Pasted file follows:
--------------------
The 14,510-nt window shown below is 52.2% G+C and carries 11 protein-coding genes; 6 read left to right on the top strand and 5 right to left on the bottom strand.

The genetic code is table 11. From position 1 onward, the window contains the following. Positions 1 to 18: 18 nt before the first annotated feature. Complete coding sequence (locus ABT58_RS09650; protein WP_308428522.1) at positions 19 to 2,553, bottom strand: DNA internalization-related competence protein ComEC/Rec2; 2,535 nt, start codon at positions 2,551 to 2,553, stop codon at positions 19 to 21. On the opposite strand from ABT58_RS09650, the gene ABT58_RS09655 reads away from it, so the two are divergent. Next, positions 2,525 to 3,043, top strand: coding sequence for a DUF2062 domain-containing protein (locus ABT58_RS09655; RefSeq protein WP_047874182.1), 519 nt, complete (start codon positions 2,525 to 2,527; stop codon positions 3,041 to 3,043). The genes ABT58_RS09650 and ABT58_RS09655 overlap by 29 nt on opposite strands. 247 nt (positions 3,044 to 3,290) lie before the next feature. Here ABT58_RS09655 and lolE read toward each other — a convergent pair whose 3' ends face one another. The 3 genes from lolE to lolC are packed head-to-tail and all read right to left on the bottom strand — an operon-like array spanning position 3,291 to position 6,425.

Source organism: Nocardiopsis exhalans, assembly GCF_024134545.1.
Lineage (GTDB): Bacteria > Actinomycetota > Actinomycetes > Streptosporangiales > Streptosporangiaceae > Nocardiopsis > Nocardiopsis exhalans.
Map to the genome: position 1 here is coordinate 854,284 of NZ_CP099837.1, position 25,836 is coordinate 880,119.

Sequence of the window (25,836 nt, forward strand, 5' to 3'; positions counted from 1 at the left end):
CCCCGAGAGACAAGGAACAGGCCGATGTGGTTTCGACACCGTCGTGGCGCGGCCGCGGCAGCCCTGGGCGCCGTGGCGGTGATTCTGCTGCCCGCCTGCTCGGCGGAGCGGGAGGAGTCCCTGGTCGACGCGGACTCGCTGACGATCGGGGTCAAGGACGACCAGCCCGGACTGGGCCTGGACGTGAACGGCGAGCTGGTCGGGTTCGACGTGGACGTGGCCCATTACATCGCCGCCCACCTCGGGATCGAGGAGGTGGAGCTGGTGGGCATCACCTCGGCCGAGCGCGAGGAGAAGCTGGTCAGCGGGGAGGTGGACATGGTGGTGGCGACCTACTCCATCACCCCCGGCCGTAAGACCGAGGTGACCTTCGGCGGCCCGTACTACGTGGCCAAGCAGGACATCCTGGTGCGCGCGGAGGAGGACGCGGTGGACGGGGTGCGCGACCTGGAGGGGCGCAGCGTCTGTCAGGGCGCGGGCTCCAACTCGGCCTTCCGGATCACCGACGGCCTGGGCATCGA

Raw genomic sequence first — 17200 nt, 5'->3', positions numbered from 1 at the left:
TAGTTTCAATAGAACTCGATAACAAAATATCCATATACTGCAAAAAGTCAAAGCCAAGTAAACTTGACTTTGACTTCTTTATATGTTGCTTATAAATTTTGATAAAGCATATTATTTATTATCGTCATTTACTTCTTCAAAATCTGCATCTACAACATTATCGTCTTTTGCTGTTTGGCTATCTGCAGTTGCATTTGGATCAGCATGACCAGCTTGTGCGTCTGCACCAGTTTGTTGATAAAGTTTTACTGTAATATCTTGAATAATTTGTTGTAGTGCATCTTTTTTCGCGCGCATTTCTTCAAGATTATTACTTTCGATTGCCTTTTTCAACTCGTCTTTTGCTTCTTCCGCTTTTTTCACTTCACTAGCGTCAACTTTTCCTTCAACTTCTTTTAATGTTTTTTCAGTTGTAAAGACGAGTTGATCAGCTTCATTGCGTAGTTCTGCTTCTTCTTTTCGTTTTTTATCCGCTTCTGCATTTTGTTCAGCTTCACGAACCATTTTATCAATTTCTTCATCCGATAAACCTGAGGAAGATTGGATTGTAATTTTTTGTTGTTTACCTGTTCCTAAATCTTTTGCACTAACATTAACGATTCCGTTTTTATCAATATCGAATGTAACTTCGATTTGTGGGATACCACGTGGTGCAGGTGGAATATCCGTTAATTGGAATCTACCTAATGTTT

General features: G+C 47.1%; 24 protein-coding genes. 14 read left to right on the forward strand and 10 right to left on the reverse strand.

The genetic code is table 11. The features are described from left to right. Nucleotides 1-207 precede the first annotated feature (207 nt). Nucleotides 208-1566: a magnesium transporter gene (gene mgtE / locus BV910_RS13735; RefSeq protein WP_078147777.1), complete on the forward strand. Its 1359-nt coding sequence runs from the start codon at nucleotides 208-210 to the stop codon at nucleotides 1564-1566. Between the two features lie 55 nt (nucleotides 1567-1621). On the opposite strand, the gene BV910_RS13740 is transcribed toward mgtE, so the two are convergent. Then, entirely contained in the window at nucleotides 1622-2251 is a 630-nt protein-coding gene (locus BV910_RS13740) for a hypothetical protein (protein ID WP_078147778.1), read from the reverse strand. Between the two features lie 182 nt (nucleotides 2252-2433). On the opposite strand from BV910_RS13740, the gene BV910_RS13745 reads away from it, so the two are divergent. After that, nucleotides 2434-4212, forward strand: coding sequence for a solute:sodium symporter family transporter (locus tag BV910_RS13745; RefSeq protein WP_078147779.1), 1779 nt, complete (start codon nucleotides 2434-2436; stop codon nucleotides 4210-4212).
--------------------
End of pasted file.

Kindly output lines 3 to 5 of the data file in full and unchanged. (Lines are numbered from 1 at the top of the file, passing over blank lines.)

Source organism: Nocardiopsis exhalans, assembly GCF_024134545.1.
Lineage (GTDB): Bacteria > Actinomycetota > Actinomycetes > Streptosporangiales > Streptosporangiaceae > Nocardiopsis > Nocardiopsis exhalans.
Map to the genome: position 1 here is coordinate 854,284 of NZ_CP099837.1, position 25,836 is coordinate 880,119.